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Dev Biol. 2009 Jun 15;330(2):462-70. doi: 10.1016/j.ydbio.2009.02.038. Epub 2009 Mar 17.

Developmental and evolutionary basis for drought tolerance of the Anopheles gambiae embryo.

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Department of Mol. Cell Biology, Division of Genetics Genomics and Development, Center for Integrative Genomics, University of California, Berkeley, CA 94720, USA.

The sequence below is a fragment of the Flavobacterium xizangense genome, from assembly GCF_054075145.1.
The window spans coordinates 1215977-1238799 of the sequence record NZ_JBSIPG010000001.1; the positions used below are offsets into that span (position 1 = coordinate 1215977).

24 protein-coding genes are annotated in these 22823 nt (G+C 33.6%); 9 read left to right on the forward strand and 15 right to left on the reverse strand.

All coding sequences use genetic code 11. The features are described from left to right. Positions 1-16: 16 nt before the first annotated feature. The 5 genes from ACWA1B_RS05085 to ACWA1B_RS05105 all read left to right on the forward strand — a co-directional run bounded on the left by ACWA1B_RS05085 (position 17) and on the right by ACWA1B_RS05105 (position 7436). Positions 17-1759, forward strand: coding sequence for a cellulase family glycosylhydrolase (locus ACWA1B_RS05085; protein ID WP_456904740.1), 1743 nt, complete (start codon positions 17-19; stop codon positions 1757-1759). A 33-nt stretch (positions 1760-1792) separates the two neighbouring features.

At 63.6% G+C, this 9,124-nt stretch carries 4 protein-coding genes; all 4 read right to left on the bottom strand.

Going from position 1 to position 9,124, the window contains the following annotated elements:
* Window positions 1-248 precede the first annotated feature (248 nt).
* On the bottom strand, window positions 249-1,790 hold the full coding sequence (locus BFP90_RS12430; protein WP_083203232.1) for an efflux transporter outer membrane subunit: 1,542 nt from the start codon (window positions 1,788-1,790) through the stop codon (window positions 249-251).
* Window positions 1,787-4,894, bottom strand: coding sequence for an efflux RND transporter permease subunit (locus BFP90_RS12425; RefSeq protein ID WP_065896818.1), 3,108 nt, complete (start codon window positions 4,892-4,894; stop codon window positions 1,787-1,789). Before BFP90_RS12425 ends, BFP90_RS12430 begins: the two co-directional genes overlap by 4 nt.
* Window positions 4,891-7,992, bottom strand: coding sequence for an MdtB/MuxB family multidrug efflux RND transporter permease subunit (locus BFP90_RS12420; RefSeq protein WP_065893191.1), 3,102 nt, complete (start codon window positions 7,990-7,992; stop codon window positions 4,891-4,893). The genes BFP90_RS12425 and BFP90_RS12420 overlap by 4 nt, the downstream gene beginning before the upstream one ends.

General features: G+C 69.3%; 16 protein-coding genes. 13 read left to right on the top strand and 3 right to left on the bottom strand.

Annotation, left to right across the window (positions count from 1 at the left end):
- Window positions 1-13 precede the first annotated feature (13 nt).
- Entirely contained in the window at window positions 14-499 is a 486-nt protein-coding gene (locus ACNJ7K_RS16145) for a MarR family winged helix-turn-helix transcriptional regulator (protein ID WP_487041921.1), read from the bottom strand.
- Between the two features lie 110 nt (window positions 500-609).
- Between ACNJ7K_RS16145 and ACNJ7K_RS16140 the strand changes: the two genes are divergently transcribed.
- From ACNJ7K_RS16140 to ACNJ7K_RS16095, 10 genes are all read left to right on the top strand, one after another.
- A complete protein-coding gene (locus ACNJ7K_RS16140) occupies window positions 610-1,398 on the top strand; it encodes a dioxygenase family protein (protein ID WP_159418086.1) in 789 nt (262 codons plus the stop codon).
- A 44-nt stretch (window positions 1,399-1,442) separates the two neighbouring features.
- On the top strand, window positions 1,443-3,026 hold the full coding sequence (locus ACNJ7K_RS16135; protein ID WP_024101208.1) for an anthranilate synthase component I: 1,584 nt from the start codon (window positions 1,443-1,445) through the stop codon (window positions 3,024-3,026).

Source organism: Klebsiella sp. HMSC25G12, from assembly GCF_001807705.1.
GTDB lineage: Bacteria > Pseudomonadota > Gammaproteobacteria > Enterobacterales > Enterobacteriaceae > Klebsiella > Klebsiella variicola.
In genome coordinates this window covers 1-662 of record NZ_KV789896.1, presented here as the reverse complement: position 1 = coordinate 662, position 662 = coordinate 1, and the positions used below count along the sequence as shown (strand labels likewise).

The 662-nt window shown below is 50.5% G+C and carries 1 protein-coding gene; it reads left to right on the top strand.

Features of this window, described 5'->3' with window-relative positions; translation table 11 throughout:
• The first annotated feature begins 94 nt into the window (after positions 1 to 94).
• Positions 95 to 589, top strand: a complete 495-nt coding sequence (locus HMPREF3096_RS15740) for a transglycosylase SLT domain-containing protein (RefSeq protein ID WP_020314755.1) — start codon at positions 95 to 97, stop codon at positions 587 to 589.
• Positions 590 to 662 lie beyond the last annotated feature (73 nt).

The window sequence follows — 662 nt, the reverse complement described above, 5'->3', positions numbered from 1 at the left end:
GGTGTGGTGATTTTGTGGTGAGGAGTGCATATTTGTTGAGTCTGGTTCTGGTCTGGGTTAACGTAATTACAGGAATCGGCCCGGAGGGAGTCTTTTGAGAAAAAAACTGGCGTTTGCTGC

During the evolution of the Diptera there is a dramatic modification of the embryonic ectoderm, whereby mosquitoes contain separate amnion and serosa lineages while higher flies such as Drosophila melanogaster contain a single amnioserosa. Whole-genome transcriptome assays were performed with isolated serosa from Anopheles gambiae embryos. These assays identified a large number of genes implicated in the production of the larval cuticle. In D. melanogaster, these genes are activated just once during embryogenesis, during late stages where they are used for the production of the larval cuticle. Evidence is presented that the serosal cells secrete a dedicated serosal cuticle, which protects A. gambiae embryos from desiccation. Detailed temporal microarray assays of mosquito gene expression profiles revealed that the cuticular genes display biphasic expression during A. gambiae embryogenesis, first in the serosa of early embryos and then again during late stages as seen in D. melanogaster. We discuss how evolutionary modifications in the well-defined dorsal-ventral patterning network led to the wholesale deployment of the cuticle biosynthesis pathway in early embryos of A. gambiae.

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